George Knight lead the discussion, exploring the tips and tricks used by successful managers to engage and motivate their teams.
We started the discussion by thinking about our own individual leadership styles before looking at a study from 1998 by the Hay Group around the effectiveness of the different leadership styles. The group established that while some leadership styles, such as authoritative, may be more effective in a general situation that there is no best practice style and to be more effective as leaders and managers it is important to have a variety of leadership styles in the locker.
We then moved onto looking at what motivates our teams as individuals. From looking at Abraham Maslow's 'Hierarchy of Needs' we learnt that people are motivated to achieve certain needs and that some needs take precedence over others. Maslow represents these needs as a pyramid with the basic needs (air, food, warmth, security, freedom from fear) supporting the psychological needs (friends, trust, prestige, self-respect, status). Only once an individual has achieved their basic needs can they begin to explore their psychological needs and we can we begin to truly motivate and develop the individual.
Finally, we looked at Frederick Herzberg's Hygiene Factors. Herzberg took Maslow's study and split it so that the motivating and hygiene (demotivating) factors were seperate. To put simply, the opposite of motivation is no longer demotivation and is actually no motivation and vice versa the opposite of demotivation is no longer motivation it is no demotivation. Meaning individuals can be experiencing factors affecting levels of motivation and demotivation at the same time. For example, a safe working environment – this is not something that makes you jump out of bed every morning with excitement but if you did not have a safe work environment, this would turn you off from your job. What he calls a motivating factor is something that does excite you, for example recognition at work, a bonus or benefit. These are the motivating factors that attract and retain staff. We discussed in groups the different factors that can either motivate or demotivate our teams and how we make sure all our teams hygiene factors are met.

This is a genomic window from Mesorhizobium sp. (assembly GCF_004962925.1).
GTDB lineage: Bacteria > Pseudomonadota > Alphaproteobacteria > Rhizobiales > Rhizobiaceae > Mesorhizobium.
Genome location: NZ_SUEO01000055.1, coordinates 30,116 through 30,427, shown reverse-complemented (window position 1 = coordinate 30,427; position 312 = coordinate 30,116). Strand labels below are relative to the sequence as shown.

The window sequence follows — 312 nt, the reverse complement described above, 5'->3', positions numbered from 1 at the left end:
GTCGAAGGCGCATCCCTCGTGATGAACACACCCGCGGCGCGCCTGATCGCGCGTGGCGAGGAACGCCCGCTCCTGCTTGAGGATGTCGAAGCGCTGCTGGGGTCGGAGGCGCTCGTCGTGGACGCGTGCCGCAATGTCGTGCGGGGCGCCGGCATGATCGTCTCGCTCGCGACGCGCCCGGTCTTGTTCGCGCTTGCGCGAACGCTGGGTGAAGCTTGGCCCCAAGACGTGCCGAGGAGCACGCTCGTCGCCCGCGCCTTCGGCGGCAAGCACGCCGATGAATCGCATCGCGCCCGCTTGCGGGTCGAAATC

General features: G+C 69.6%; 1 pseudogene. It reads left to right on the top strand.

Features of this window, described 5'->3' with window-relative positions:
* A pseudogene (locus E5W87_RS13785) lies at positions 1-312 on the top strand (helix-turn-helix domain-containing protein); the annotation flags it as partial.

The Chartered Management Institute London Peer Learning Group is where like-minded managers and leaders of all levels of experience, sectors and locations meet monthly to share their experience and views in a group discussion format. The Group is a part of the London and South-East Region.
If you would like to join our future events, we meet on the second Wednesday of the month. Please register for your place on the dedicated CMI Events: London Peer Learning Group page.
Please contact a member of the management team: Martyn Brett-Lee, Charlotte Eisenhart, Gintare Williams or Megan Butler.